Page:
One “Hamilton” skeptic I found via a callout on Facebook was, in fact, my musical theater writing teacher from college, Jay Kerr, who runs (and is trying to sell) a theater in Upstate New York.
“The writing is sloppy,” Kerr said via email. “Rhymes are not true” — some are not exact rhymes, but merely sound similar to rhymes — “and could be if he spent five more minutes. Good writing takes second place to the overall concept.”
I'm no theater expert, but I question that idea the rhymes have to be true for a good musical. In face I think too many true rhymes might make the musical a little cutesy.
Some people felt the "the rap-esque songs felt gimmicky.”. Not arguing there -
I didn't feel the way, but that's very much a matter of opinion.
The slavery issue is another one I can't disagree with. I like the way the show portrays slavery in some ways - i.e. that Hamilton clearly opposes it but as a white guy it is not his priority - but the show does romanticize George Washington. Per the article: “For goodness sake, why are we still venerating these guys?” [Lyra D.] Monteiro said in an interview. “If you had to put all the slaves owned by Washington, Jefferson and Madison on that stage, they wouldn’t fit.”
(For another angle, check out kate_nepveu's post on Hamilton here, where she says, in response to Alexander's line "we roll like Moses, claimin’ our promised land", no, not your promised land, not promised to you, not your land, no.. Given what Moses and company did to the people already living in their promised land, it's Biblical appropriate, but I don't think that's what most people are thinking when they hear the line.)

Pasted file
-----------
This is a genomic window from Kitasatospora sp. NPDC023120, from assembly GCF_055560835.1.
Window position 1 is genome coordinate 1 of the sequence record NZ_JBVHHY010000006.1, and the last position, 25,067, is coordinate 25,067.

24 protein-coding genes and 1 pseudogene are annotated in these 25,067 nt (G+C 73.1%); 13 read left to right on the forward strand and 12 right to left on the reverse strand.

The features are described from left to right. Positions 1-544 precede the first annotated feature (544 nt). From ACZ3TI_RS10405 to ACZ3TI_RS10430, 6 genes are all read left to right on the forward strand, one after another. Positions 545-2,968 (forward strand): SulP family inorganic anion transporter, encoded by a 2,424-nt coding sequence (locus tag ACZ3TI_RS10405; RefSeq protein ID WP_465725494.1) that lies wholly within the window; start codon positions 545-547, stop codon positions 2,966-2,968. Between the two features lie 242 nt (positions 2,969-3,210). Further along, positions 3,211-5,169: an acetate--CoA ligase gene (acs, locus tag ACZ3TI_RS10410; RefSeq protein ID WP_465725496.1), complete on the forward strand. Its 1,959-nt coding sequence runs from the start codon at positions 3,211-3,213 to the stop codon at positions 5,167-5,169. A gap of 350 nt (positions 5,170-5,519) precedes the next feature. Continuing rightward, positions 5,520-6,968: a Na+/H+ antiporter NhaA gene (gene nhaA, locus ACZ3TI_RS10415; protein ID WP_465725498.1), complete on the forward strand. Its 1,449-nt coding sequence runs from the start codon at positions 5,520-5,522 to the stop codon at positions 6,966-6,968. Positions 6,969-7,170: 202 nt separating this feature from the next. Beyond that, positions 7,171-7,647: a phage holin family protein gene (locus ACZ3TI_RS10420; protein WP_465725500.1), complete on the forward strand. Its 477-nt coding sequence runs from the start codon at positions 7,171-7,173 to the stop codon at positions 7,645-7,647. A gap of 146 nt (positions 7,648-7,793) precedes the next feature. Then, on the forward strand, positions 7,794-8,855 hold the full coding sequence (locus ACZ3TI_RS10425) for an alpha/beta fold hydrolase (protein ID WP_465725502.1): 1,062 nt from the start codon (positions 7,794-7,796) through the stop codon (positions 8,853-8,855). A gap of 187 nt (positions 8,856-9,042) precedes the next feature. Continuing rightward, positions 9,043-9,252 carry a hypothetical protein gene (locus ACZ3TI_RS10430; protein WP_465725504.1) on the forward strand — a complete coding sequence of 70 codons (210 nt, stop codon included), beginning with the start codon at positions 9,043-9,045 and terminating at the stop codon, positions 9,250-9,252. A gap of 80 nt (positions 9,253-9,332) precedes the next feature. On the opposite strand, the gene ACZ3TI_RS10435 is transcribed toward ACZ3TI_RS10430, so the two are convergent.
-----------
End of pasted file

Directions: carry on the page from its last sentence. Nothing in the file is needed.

Donatella Galella feels that “Hamilton” offers a “celebratory American nationalism and mythmaking that a lot of people long for. It offers this assurance that if you work hard enough you’ll be successful,” while playing down the systemic obstacles.
I don't agree with this. True, the musical is a celebration of a man who worked hard, overcame barriers, and became hugely successful. But does the mere act of celebrating such a man imply that anyone can be successful if they work hard enough? The open song sure doesn't seem to be saying that:
"The ten-dollar founding father without a father
"Got a lot farther by working a lot harder
"By being a lot smarter By being a self-starter
"By fourteen, they placed him in charge of a trading charter"
A certain percentage of people do escape poverty, due to a luck, smarts, and hard work. The musical does not seem to be implying to me that anyone can do it (most of the other politicians who Alexander interacts with are from a well-to-do- background). Indeed, it says the exact opposite:
"There would have been nothin' left to do for someone less astute
"He woulda been dead or destitute without a cent of restitution"
ETA: Two more notes:
1. Unless I'm forgetting something, I don't think the musical ever makes it explicit that Washington is a slave owner - although it's a significant part of Jefferson's characterization.
2. When they win the Revolutionary War, we get this line that makes me cringe: "Black and white soldiers wonder alike if this really means freedom". No, black and white soldiers did not have the same expectations of freedom from winning the war. No, no.